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Discussion papers | Copyright
https://doi.org/10.5194/esd-2018-24
© Author(s) 2018. This work is distributed under
the Creative Commons Attribution 4.0 License.

Research article 02 May 2018

Research article | 02 May 2018

Review status
This discussion paper is a preprint. A revision of this manuscript was accepted for the journal Earth System Dynamics (ESD) and is expected to appear here in due course.

Varying soil moisture-atmosphere feedbacks explain divergent temperature extremes and precipitation projections in Central Europe

Martha M. Vogel, Jakob Zscheischler, and Sonia I. Seneviratne Martha M. Vogel et al.
  • Institute for Atmospheric and Climate Science, ETH Zurich

Abstract. The frequency and intensity of climate extremes is expected to increase in many regions due to anthropogenic climate change. In Central Europe extreme temperatures are projected to change more strongly than global mean temperatures and soil moisture-temperature feedbacks significantly contribute to this regional amplification. Because of their strong societal, ecological and economic impacts, robust projections of temperature extremes are needed. Unfortunately, in current model projections, temperature extremes in Central Europe are prone to large uncertainties. In order to understand and potentially reduce uncertainties of extreme temperatures projections in Europe, we analyze global climate models from the CMIP5 ensemble for the business-as-usual high-emission scenario (RCP8.5). We find a divergent behavior in long-term projections of summer precipitation until the end of the 21st century, resulting in a trimodal distribution of precipitation (wet, dry and very dry). All model groups show distinct characteristics for summer latent heat flux, top soil moisture, and temperatures on the hottest day of the year (TXx), whereas for net radiation and large-scale circulation no clear trimodal behavior is detectable. This suggests that different land-atmosphere coupling strengths may be able to explain the uncertainties in temperature extremes. Constraining the full model ensemble with observed present-day correlations between summer precipitation and TXx excludes most of the very dry and dry models. In particular, the very dry models tend to overestimate the negative coupling between precipitation and TXx, resulting in a too strong warming. This is particularly relevant for global warming levels above 2°C. The analysis allows for the first time to substantially reduce uncertainties in the projected changes of TXx in global climate models. Our results suggest that long-term temperature changes in TXx in Central Europe are about 20% lower than projected by the multi-model median of the full ensemble. In addition, mean summer precipitation is found to be more likely to stay close to present-day levels. These results are highly relevant for improving estimates of regional climate-change impacts including heat stress, water supply and crop failure for Central Europe.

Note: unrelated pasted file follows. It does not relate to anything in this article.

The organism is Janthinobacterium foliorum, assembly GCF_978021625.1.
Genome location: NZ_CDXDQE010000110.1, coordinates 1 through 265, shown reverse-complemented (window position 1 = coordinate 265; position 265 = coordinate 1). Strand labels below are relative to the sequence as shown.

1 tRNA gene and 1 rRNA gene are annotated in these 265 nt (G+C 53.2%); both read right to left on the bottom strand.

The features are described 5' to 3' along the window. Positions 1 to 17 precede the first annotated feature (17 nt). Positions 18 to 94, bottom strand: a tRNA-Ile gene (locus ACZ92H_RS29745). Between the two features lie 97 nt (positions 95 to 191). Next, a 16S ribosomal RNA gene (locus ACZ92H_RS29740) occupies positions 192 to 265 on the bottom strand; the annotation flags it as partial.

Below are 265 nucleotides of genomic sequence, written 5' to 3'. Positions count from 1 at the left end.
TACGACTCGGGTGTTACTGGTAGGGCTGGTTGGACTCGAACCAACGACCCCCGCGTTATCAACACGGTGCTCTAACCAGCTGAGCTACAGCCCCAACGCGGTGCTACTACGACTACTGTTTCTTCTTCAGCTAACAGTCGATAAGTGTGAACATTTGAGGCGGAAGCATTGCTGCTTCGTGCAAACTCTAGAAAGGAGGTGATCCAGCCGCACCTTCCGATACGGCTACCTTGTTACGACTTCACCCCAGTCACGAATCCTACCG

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Martha M. Vogel et al.
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Martha M. Vogel et al.
Martha M. Vogel et al.
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Latest update: 17 Aug 2018
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Short summary
Climate change projections of temperature extremes are particularly uncertain in Central Europe. Our study demonstrates that varying feedbacks between soil moisture and the atmosphere in the models lead to an enhancement of model differences and can thus explain the large uncertainties in the temperature projections. Using an observation-based constraint, we show that the models that show strong drying and a large increase in temperature of the hottest day of the year are highly unlikely.
Climate change projections of temperature extremes are particularly uncertain in Central Europe....
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